A report published by MEMRI has highlighted that the campaign for Saudi women to drive has been strengthened recently, with an increased amount of Saudi women demanding that they enjoy this basic human right.
Saudi women behind the wheel Photography: Reuters
In most countries around the world, a woman has the freedom to hop into a car and travel wherever she pleases. She can go to the grocery store, pick up her children from school, and travel to and from work with relative ease, inside the comfort of her car. If she desires, in most countries, she can even do it with music blasting and her long hair blowing in the wind, with the car window wide open. Unfortunately, in Saudi Arabia, women are deprived this basic human right enjoyed by women across the globe.
In 1990, Saudi Arabia’s Senior Cleric’s Council, the country’s top religious body, issued a fatwa; otherwise known as an Islamic religious edict, declaring that women should not be permitted to drive and women caught doing so should be punished. Soon after the publication of this fatwa, the Saudi Interior Ministry legally forbade Saudi women from driving. Women in Saudi Arabia that are caught driving are arrested and/or fined. Saudi Arabia refuses to issue drivers licenses to women. Furthermore, drivers licenses that women obtain outside of Saudi Arabia aren’t considered valid within the country. Ever since then, Saudi women’s rights activists have been protesting against the ban on women driving within the kingdom.
In recent times, this campaign has witnessed renewed vigor. Last September, a number of Saudi women have started a campaign to protest against this overt gender based discrimination. Eman Al Nafjan, a Saudi women’s rights activist, has launched a campaign under the slogan “Women driving a car, a matter of choice, not coercion.” According to a report published by the Middle East Media Research Institute (MEMRI), she posted an online petition that gathered around 12,000 signatures within a week that asserted that no Islamic religious law barred women from driving and that the ban in place in Saudi Arabia is based solely upon local customs. Videos of women violating the ban within Saudi Arabia have been spread all over the internet.
The MEMRI report stated that this new campaign has much support from across Saudi society. As Al Nafjan has called upon Saudi women to take to the streets behind the wheel of a car, Saudi women’s rights activist Fawzia Al-Bakr tweeted: “I support the campaign for women driving, because driving is a right that they should be allowed to choose.” These Saudi women’s rights activists also enjoy male support from within the Arabic language media. Al Arabiya TV director Abd Al-Rahman Al-Rashed wrote in the Saudi daily Al Sharq al Aswat, “The Saudi government sends tens of thousands of women to study at major universities abroad, including Harvard and Cambridge, and then prevents them from driving in the country! There is something wrong with this picture.”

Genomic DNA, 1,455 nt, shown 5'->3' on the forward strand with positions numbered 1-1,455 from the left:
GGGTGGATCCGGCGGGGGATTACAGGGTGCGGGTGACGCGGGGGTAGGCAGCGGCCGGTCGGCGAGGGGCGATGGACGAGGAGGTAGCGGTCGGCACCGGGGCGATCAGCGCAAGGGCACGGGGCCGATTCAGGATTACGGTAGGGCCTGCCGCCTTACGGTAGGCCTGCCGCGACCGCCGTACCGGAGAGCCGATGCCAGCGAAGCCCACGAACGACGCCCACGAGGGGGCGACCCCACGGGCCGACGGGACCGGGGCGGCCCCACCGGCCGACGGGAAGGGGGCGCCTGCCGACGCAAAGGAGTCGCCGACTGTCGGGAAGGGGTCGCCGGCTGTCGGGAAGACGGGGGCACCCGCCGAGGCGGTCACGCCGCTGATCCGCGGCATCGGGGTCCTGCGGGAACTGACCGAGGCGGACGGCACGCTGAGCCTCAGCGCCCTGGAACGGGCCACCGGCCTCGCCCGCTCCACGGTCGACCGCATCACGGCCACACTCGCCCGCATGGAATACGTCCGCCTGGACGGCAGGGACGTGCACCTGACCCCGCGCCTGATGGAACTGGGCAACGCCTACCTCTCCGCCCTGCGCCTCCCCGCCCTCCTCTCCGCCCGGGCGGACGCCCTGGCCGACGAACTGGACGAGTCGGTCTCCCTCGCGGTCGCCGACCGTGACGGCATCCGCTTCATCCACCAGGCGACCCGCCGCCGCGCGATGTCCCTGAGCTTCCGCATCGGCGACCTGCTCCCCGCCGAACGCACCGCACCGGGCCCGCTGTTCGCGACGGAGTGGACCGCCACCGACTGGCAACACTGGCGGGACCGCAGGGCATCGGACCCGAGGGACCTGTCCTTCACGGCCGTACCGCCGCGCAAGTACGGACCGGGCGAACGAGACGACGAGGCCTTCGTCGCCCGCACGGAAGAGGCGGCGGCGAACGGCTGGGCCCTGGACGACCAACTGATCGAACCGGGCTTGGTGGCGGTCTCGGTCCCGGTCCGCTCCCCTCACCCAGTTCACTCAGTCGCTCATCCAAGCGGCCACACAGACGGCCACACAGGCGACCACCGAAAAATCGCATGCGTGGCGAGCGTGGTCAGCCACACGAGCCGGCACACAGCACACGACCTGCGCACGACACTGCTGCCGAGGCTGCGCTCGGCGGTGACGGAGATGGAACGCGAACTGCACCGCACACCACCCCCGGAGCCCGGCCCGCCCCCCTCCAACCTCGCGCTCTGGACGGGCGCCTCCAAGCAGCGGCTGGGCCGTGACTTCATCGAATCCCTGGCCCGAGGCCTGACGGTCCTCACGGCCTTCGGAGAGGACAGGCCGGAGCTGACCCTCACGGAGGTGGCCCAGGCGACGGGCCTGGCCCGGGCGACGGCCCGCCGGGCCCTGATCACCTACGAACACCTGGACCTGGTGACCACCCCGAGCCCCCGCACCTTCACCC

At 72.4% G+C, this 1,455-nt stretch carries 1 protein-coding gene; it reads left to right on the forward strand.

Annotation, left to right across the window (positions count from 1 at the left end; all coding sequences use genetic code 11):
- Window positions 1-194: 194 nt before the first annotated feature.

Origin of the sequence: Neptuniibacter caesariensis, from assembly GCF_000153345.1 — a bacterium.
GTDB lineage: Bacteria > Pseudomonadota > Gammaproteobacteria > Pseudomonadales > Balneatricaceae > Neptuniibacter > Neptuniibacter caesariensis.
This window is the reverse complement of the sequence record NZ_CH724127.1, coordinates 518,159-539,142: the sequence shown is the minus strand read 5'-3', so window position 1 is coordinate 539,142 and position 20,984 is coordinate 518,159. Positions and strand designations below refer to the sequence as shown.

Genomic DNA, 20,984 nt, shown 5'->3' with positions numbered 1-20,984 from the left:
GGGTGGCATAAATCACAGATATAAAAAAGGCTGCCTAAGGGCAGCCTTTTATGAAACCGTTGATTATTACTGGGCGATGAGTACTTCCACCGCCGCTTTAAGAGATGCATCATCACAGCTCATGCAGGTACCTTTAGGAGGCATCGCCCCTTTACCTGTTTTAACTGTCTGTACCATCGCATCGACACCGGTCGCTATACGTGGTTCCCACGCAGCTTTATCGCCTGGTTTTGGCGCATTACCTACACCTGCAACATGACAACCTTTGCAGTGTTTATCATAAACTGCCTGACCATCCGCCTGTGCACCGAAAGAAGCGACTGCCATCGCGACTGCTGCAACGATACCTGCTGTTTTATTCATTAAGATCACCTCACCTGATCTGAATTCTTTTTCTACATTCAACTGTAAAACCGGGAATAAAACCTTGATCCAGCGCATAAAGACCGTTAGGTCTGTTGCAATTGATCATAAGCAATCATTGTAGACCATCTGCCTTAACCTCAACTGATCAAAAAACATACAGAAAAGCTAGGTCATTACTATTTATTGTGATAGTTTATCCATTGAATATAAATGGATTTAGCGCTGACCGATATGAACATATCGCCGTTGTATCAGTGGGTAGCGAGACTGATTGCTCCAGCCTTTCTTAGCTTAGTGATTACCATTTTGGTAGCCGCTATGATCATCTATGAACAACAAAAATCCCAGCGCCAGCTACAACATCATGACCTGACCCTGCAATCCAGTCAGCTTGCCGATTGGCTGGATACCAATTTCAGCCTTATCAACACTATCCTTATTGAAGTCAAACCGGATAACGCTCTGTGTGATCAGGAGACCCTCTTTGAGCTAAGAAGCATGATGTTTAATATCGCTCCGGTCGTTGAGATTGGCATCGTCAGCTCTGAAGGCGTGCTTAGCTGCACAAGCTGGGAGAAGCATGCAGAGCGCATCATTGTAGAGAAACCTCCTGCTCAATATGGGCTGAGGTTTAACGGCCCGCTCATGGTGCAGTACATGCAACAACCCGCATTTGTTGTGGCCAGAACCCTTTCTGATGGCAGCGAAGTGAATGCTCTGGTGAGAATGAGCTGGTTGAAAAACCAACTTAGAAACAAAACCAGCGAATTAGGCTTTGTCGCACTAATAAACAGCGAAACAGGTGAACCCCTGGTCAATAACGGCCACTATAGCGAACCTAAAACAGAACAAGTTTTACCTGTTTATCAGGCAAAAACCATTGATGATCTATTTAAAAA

Columnist Muhammad Al-Saqa stated in the Saudi daily Al-Iqtisadiyya: “There is clearly some confusion among all the customs, the traditions and the religious directives on this issue. All over the world, Muslim women drive cars, and we must properly consider these matters and not close the door to the many benefits that women driving could bring for fear that something religiously forbidden could occur.” He continued, “The ban on women driving in Saudi Arabia causes many women to be unemployed because they cannot drive to work or even look for a job. Women driving would be very beneficial to the Saudi family and society, and the state could rid itself of some foreign laborers. Allowing Saudi women to drive is a matter of time, no more and no less.”
While there is cause to be optimistic that perhaps one day soon Saudi women will enjoy this same human right exercised every day by women across the globe, there is cause to be cautious. The Saudi government still does not appear to be bending on this issue and numerous articles within the Saudi government-controlled press oppose women driving. However, in the wake of the Arab Spring protests across the Arab world, it is important to recall that we are living in an era where oppressive dictators have been overthrown. In Egypt, for example, both Mubarak and Morsi were kicked out of power by the Egyptian masses, who demanded human rights and democratic freedoms. If the Egyptians could succeed to do that, then maybe there is hope that progressive forces within the Saudi kingdom will one day prevail and Saudi women will enjoy the same freedom of movement that most Israeli women take for granted.